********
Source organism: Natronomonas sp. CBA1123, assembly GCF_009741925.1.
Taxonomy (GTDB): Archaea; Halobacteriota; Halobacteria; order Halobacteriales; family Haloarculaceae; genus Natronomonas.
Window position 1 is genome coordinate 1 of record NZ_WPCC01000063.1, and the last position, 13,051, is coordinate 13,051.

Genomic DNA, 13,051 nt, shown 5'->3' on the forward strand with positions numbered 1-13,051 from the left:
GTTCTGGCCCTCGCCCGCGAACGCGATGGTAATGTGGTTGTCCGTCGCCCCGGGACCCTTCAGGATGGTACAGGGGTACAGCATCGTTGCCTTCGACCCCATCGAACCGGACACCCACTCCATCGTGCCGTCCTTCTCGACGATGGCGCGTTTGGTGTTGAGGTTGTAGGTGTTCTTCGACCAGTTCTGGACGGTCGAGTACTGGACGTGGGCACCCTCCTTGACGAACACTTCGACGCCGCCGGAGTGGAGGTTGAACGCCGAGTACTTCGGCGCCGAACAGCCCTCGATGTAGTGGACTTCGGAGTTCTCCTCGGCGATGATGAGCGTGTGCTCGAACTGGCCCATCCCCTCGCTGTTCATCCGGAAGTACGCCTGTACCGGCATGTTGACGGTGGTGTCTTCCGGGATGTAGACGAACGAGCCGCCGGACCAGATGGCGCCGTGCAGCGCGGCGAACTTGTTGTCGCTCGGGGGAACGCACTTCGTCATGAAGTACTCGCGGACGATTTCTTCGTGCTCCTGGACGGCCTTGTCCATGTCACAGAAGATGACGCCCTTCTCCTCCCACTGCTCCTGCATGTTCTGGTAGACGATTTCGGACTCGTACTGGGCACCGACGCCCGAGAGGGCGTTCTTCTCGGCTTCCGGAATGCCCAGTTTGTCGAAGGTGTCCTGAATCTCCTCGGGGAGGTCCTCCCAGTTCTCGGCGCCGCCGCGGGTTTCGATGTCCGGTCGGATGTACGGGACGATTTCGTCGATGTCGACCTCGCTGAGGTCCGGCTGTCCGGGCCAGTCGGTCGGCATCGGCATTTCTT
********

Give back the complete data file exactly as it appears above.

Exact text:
Source organism: Natronomonas sp. CBA1123, assembly GCF_009741925.1.
Taxonomy (GTDB): Archaea; Halobacteriota; Halobacteria; order Halobacteriales; family Haloarculaceae; genus Natronomonas.
Window position 1 is genome coordinate 1 of record NZ_WPCC01000063.1, and the last position, 13,051, is coordinate 13,051.

Genomic DNA, 13,051 nt, shown 5'->3' on the forward strand with positions numbered 1-13,051 from the left:
GTTCTGGCCCTCGCCCGCGAACGCGATGGTAATGTGGTTGTCCGTCGCCCCGGGACCCTTCAGGATGGTACAGGGGTACAGCATCGTTGCCTTCGACCCCATCGAACCGGACACCCACTCCATCGTGCCGTCCTTCTCGACGATGGCGCGTTTGGTGTTGAGGTTGTAGGTGTTCTTCGACCAGTTCTGGACGGTCGAGTACTGGACGTGGGCACCCTCCTTGACGAACACTTCGACGCCGCCGGAGTGGAGGTTGAACGCCGAGTACTTCGGCGCCGAACAGCCCTCGATGTAGTGGACTTCGGAGTTCTCCTCGGCGATGATGAGCGTGTGCTCGAACTGGCCCATCCCCTCGCTGTTCATCCGGAAGTACGCCTGTACCGGCATGTTGACGGTGGTGTCTTCCGGGATGTAGACGAACGAGCCGCCGGACCAGATGGCGCCGTGCAGCGCGGCGAACTTGTTGTCGCTCGGGGGAACGCACTTCGTCATGAAGTACTCGCGGACGATTTCTTCGTGCTCCTGGACGGCCTTGTCCATGTCACAGAAGATGACGCCCTTCTCCTCCCACTGCTCCTGCATGTTCTGGTAGACGATTTCGGACTCGTACTGGGCACCGACGCCCGAGAGGGCGTTCTTCTCGGCTTCCGGAATGCCCAGTTTGTCGAAGGTGTCCTGAATCTCCTCGGGGAGGTCCTCCCAGTTCTCGGCGCCGCCGCGGGTTTCGATGTCCGGTCGGATGTACGGGACGATTTCGTCGATGTCGACCTCGCTGAGGTCCGGCTGTCCGGGCCAGTCGGTCGGCATCGGCATTTCTT